Regular use of acid reflux drugs, known as proton pump inhibitors, or PPIs for short, is linked to a heightened risk of developing type 2 diabetes, finds research published online in the journal Gut.
And the longer these drugs are taken, the greater the risk seems to be, the findings show, prompting the researchers to advise that people taking these drugs for 2 or more years should have regular blood glucose check-ups to screen for diabetes.
PPIs are used to treat acid reflux, peptic ulcers, and indigestion. They are among the top 10 most commonly used drugs worldwide. Long-term use has been linked to an increased risk of bone fractures, chronic kidney disease, gut infections and stomach cancer.
In 2014, the global prevalence of type 2 diabetes was 8.5%, and the researchers wanted to find out if the widespread use of PPIs and the high prevalence of diabetes might be linked.
They drew on information supplied by 204 689 participants (176,050 women and 28,639 men) aged 25 to 75 in the US Nurses’ Health Study, which started in 1976 (NHS), the NHS II, which started in 1989, and the Health Professionals Follow-up Study (HPFS), which started in 1986.
At enrolment and every 2 years after that, participants updated information on their health behaviours, medical history, and newly diagnosed conditions.
Starting in 2000 for the NHS, 2001 for NHS II and 2004 for the HPFS, participants were also asked whether they had used PPIs regularly in the preceding 2 years: regular use was defined as 2 or more times a week.
During the average tracking period of around 9 to 12 years across all three groups, 10,105 participants were diagnosed with type 2 diabetes. The annual absolute risk of diagnosis among regular PPI users was 7.44/1000 compared with 4.32/1000 among those who didn’t take these drugs.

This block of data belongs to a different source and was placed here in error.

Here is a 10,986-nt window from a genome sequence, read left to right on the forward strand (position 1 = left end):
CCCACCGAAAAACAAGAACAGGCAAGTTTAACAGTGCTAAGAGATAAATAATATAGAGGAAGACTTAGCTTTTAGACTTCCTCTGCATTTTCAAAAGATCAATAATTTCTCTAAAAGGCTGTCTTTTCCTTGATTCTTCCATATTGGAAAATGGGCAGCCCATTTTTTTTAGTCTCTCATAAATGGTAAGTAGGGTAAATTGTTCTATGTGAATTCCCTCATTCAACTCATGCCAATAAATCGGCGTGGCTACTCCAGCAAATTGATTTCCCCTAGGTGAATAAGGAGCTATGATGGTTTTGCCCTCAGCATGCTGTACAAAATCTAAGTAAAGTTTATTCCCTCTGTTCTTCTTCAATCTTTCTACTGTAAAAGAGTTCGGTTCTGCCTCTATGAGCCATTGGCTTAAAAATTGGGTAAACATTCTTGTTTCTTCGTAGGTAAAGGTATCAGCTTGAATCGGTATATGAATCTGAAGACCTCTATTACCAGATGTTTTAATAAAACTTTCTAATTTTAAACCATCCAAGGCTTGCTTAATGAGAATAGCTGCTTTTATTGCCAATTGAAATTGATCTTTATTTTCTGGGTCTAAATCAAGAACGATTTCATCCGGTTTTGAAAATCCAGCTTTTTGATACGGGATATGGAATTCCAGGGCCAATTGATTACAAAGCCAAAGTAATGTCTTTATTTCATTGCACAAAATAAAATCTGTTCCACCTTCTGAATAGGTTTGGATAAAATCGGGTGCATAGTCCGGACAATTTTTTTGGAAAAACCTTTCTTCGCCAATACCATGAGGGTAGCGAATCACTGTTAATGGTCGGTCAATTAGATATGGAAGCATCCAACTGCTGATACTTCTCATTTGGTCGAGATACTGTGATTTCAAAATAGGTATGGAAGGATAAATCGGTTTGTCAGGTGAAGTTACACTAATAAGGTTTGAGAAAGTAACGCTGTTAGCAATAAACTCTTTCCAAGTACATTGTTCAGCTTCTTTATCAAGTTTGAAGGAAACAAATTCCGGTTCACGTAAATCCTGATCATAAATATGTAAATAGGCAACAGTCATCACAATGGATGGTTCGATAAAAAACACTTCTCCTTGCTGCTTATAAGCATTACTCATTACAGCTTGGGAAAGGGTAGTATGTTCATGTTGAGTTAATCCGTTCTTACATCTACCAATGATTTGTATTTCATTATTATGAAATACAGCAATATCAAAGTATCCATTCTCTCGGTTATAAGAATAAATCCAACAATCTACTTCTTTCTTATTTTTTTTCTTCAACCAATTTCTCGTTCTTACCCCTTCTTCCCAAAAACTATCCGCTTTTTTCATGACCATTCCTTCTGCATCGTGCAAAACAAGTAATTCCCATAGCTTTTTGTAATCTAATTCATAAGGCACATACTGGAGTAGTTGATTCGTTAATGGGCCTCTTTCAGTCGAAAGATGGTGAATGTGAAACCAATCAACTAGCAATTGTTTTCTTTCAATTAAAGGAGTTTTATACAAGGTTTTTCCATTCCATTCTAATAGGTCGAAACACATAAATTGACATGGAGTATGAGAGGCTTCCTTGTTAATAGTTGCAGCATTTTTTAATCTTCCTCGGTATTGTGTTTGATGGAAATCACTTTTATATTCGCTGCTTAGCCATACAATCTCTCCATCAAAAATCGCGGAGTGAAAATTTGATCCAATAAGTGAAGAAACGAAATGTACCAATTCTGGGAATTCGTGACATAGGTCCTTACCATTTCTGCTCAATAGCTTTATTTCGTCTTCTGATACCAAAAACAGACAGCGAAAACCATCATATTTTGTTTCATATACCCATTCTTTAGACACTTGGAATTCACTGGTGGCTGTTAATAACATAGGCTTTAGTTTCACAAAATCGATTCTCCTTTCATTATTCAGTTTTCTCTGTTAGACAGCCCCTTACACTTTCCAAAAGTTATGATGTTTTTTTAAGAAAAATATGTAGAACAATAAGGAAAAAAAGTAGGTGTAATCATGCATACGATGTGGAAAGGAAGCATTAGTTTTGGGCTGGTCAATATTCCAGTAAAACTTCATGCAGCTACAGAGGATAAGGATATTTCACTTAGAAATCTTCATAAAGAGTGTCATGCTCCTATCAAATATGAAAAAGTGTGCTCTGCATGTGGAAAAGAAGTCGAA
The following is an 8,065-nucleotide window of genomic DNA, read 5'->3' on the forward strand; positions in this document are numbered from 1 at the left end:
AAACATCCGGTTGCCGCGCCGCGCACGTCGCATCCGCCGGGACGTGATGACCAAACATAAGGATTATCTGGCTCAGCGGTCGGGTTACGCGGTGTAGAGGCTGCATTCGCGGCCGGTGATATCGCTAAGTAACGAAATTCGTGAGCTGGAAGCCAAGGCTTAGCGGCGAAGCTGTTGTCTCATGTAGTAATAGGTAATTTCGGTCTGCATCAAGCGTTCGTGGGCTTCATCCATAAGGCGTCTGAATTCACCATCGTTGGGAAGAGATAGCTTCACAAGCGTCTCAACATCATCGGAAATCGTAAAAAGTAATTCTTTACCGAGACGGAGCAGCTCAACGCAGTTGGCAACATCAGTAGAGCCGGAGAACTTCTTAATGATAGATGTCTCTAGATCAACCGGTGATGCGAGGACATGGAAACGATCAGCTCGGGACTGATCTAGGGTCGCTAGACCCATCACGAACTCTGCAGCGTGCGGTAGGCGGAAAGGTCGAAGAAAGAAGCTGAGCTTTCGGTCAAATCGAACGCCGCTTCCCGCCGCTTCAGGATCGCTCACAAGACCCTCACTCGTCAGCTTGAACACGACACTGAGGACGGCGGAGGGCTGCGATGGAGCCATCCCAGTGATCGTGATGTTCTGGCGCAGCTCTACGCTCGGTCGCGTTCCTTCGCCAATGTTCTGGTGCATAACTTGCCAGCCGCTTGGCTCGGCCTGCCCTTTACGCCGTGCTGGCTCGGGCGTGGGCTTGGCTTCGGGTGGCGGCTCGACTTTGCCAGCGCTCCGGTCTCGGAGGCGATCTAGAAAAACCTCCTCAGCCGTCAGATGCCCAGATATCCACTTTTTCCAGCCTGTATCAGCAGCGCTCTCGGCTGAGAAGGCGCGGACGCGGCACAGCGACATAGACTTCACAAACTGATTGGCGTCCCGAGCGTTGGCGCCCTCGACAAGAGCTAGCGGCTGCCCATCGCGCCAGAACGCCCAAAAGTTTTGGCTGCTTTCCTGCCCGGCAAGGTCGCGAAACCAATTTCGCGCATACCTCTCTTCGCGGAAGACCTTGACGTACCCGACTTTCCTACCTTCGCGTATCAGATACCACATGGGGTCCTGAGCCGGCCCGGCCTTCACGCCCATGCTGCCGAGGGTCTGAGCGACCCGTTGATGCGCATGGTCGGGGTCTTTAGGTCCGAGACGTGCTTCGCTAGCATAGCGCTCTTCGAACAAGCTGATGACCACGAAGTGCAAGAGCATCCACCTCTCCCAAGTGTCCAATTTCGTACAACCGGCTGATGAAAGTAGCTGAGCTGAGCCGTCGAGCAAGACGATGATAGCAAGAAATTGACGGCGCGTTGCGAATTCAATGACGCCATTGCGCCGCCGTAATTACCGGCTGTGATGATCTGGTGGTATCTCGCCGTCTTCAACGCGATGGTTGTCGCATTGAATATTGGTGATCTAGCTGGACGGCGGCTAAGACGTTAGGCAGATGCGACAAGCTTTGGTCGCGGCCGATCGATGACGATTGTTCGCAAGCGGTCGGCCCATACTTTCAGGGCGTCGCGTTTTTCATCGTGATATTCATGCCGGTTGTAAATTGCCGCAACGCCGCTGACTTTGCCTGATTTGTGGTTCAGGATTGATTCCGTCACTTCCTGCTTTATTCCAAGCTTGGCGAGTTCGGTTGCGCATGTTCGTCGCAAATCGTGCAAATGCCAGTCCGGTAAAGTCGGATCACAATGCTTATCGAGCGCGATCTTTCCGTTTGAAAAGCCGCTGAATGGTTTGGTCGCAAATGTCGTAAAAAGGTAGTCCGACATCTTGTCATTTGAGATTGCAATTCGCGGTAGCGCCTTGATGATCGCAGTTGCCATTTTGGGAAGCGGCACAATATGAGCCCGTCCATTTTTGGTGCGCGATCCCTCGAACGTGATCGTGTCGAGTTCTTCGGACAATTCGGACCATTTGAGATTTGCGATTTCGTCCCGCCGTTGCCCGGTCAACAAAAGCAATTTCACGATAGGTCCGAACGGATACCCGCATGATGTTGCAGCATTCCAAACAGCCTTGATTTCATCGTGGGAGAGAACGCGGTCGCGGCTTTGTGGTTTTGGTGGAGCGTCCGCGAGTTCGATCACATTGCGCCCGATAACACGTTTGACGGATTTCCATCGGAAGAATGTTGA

After taking account of potentially influential factors, including high blood pressure, high cholesterol, physical inactivity and use of other medication, those who regularly used PPIs were 24% more likely to develop type 2 diabetes than those who didn’t.
And the longer these drugs were taken, the greater was the risk of developing diabetes: use for up to 2 years was associated with a 5% increased risk; use for more than 2 years was associated with a 26% increased risk. The risk fell the more time had elapsed since stopping.
Further analysis showed that diabetes risk among PPI users wasn’t affected by sex, age, family history of diabetes, smoking, alcohol intake, diet, physical activity, high cholesterol or regular use of anti-inflammatory drugs. But it was higher among participants who weren’t overweight or who had normal blood pressure.
For comparison, the researchers also looked at the potential impact of H2 blockers, another type of drug used to curb excess stomach acid production.
Regular use of these drugs was associated with a 14% increased risk. Similarly, longer-term use was associated with a higher risk while longer time since stopping was associated with a lower risk.
This is an observational study, and as such, can’t establish cause, but it involves many people whose health was tracked over a relatively long period, say the researchers.
A mounting body of evidence suggests that changes in the type and volume of bacteria in the gut (the microbiome) may help explain the associations found between PPI use and an increased risk of developing diabetes, they add.
“Owing to wide usage, the overall number of diabetes cases associated with PPI use could be considerable,” they warn.
Given the range of side effects and the heightened risk of diabetes, doctors should carefully weigh up the pros and cons of prescribing these drugs, they caution. “For patients who have to receive long term PPI treatment, screening for abnormal blood glucose and type 2 diabetes is recommended,” they suggest.